The Blessed Hope

The Blessed Hope
Nathaniel K. Haney

After the last letter is given to the last church in Revelation 3, chapter four opens with a call from heaven. John heard the voice of a trumpet. This corresponds with Paul’s record of the Rapture in I Thessalonians 4:13-18, which says, “voice of the archangel, and with the trump of God.” The call “come up hither” found in Revelation 4:1 is a Rapture call. Revelation 11:11-12 proves this where the two witnesses are raptured to heaven.

First, John saw “a door opened” and, secondly, he heard a voice saying, “Come up hither.” Bear in mind that in Revelation 3:8 the Philadelphia church was promised an open door that no man could shut. A door means an entrance to another room. The church that is on Earth will be looking for a door which leads into heaven. The time will soon come when a voice will say, “Come up hither.” One moment the church will be on Earth; the next moment the church will be in heaven.

The next portion of Revelation 4:1 says, “I will shew thee things which must be hereafter.” After the church has been raptured, then her eyes will see Jesus Christ. It is here that the Antichrist can be revealed and enter a covenant with Israel that will begin the Great Tribulation. It is noteworthy that “The focus of Christ’s activity changes from chapters 1-3 to chapters 4-19. In the first three chapters His ministry was in the midst of the seven churches on Earth. He is commending, criticizing, and correcting them. In chapters 4-19, however, His activity occurs in heaven. He is occupied with the seven-sealed scroll and the judgments that proceed from it.” ii

The word hereafter makes it very clear that the recorded events in the following chapters do not take place until after the church has been removed from the Earth. Right after the Rapture of the church, John looks at the area around the throne and sees the twenty-four elders. The identity of these elders further substantiates that the church is removed from the Earth before the Great Tribulation.

Revelation 4:4:
“And round about the throne were four and twenty seats: and upon the seats I saw four and twenty elders sitting, clothed in white raiment; and they had on their heads crowns of gold ”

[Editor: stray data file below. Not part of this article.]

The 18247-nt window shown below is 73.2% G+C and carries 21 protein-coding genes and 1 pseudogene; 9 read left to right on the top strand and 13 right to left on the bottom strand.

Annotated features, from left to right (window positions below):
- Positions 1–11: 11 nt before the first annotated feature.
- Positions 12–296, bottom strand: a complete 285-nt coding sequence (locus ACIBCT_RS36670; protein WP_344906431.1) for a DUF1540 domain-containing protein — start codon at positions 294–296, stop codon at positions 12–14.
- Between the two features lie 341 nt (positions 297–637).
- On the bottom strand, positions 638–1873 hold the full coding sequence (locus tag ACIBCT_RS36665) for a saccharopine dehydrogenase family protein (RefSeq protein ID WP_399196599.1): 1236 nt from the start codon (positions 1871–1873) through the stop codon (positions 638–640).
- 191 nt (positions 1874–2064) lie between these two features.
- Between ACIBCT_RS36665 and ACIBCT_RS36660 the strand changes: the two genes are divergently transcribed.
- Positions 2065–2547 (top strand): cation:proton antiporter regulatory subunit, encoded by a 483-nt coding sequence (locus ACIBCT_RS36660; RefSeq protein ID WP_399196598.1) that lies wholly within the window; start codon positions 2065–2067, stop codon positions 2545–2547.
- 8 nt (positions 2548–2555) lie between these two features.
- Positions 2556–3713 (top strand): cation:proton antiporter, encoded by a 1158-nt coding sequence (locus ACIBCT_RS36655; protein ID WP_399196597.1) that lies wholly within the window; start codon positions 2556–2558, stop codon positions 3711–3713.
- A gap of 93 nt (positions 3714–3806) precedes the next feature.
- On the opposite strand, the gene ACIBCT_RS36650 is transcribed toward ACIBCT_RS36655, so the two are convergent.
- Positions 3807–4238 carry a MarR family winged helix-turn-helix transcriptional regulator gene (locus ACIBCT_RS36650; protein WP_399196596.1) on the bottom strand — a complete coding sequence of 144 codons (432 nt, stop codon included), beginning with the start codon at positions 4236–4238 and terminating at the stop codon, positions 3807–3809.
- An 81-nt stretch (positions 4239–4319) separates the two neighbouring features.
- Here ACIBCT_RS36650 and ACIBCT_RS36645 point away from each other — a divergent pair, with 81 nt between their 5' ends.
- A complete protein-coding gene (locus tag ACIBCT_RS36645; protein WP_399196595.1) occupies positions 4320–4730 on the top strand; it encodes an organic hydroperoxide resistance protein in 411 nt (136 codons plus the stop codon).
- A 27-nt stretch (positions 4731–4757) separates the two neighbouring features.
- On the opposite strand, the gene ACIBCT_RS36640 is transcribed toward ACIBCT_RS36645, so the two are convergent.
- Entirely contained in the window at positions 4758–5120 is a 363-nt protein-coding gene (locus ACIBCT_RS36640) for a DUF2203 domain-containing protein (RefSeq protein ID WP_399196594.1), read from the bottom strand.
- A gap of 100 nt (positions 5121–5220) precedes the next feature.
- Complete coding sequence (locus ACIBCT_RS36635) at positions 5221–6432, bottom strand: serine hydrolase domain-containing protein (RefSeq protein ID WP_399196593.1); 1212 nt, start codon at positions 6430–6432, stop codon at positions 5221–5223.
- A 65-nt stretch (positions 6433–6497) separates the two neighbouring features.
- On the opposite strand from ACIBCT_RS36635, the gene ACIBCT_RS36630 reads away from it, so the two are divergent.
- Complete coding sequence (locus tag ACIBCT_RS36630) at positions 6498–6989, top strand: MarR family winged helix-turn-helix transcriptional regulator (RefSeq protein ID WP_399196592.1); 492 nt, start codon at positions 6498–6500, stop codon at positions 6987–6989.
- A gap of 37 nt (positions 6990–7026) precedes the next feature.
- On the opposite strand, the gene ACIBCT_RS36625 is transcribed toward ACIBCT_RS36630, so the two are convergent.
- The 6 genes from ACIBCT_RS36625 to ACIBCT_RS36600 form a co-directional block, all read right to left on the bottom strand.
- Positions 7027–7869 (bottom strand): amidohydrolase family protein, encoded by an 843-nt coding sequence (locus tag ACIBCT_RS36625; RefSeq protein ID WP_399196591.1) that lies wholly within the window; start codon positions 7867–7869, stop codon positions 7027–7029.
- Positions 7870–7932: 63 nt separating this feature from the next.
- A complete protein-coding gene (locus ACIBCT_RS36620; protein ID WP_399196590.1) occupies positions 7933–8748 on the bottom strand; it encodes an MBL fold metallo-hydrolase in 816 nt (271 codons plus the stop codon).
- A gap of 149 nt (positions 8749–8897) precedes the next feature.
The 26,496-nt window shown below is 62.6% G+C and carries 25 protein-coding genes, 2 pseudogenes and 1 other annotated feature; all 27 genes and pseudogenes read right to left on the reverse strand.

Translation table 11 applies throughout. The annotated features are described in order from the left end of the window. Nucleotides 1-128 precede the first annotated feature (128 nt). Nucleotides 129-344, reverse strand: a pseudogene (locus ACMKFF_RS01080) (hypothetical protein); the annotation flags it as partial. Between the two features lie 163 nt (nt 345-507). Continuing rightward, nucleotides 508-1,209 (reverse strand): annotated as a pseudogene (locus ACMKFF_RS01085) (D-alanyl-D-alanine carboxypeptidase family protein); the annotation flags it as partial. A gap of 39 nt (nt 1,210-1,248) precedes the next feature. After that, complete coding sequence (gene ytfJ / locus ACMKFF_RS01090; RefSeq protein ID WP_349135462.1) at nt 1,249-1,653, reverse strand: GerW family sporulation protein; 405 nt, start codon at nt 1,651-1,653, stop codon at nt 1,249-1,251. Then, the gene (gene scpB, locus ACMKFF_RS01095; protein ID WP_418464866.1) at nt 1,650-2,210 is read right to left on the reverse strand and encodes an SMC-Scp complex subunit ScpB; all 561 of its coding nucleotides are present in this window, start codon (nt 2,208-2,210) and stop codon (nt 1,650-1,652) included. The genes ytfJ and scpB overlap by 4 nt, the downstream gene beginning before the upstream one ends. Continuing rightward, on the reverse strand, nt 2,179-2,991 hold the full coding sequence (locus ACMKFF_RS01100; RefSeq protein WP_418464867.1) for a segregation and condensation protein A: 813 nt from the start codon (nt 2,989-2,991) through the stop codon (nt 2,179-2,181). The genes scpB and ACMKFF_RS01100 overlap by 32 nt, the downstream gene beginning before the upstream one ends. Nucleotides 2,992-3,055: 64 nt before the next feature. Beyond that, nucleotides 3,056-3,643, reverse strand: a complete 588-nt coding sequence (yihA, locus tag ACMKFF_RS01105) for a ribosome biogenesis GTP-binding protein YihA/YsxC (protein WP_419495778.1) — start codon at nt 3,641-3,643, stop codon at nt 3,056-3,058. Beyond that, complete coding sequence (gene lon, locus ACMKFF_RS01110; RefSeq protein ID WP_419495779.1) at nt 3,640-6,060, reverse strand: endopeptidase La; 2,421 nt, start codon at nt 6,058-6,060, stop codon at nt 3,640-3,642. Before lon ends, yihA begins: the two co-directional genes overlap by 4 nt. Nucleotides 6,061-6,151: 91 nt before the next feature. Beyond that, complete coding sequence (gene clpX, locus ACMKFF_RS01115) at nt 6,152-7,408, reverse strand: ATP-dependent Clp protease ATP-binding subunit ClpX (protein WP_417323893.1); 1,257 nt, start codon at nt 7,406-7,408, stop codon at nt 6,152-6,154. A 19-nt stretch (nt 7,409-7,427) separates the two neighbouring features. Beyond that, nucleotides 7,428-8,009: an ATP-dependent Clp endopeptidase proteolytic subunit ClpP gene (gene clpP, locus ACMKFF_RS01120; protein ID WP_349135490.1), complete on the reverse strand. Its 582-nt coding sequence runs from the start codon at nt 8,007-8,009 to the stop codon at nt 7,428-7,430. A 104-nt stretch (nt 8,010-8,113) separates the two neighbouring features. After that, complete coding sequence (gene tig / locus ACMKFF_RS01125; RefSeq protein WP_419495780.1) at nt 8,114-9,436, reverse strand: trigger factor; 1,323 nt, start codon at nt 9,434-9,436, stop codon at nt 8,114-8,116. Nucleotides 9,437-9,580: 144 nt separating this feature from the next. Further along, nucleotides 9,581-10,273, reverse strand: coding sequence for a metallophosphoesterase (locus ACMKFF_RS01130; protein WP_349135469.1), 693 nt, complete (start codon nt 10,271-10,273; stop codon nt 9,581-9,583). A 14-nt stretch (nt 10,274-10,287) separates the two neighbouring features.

The significance of the number twenty-four can be found in the Book of I Chronicles in chapter 24. King David of Israel had divided the entire Levitical priesthood into twenty-four orders. Their job was to perform priestly functions at the Temple for a period of eight days, which lasted from Sabbath to Sabbath. Each order of the twenty-four would handle a portion of the work per year. At the end of the year, the entire priesthood, as well as all of Israel, had been represented before God. So the number twenty-four represented a much larger group. It was not just twenty-four small groups of people, but it actually represented several million people who made up the nation of Israel. Thus, the twenty-four elders represent a much larger group of people than just two dozen elders found in heaven. The word elders is taken from the Greek word Presbytress, used in the New Testament some fifty times, meaning a ruling person in the church. Why twenty-four?

Because they are a priestly order.

Revelation 5:10: “And hast made us unto our God kings and priests. . .”

I Peter 2:5, 9: “Ye also, as lively stones, are built up a spiritual house, an holy priesthood, to offer up spiritual sacrifices, . . . But ye are a chosen generation, a royal priesthood, . . .”

Just as the whole priesthood after the Davidic order was represented by twenty-four elders ministering at one time who were descendants from Aaron and hisons, sons, Jesus, our Father and Priest, is after the order of Melchizedek the king and priest of Salem the city of peace. Jesus was out of the tribe of Judah, the kingly tribe. Therefore, we, by our Father and High Priest, are joint heirs with Christ. Looking back to Revelation 4:4, there are several descriptive features of the twenty-four elders that further identify them.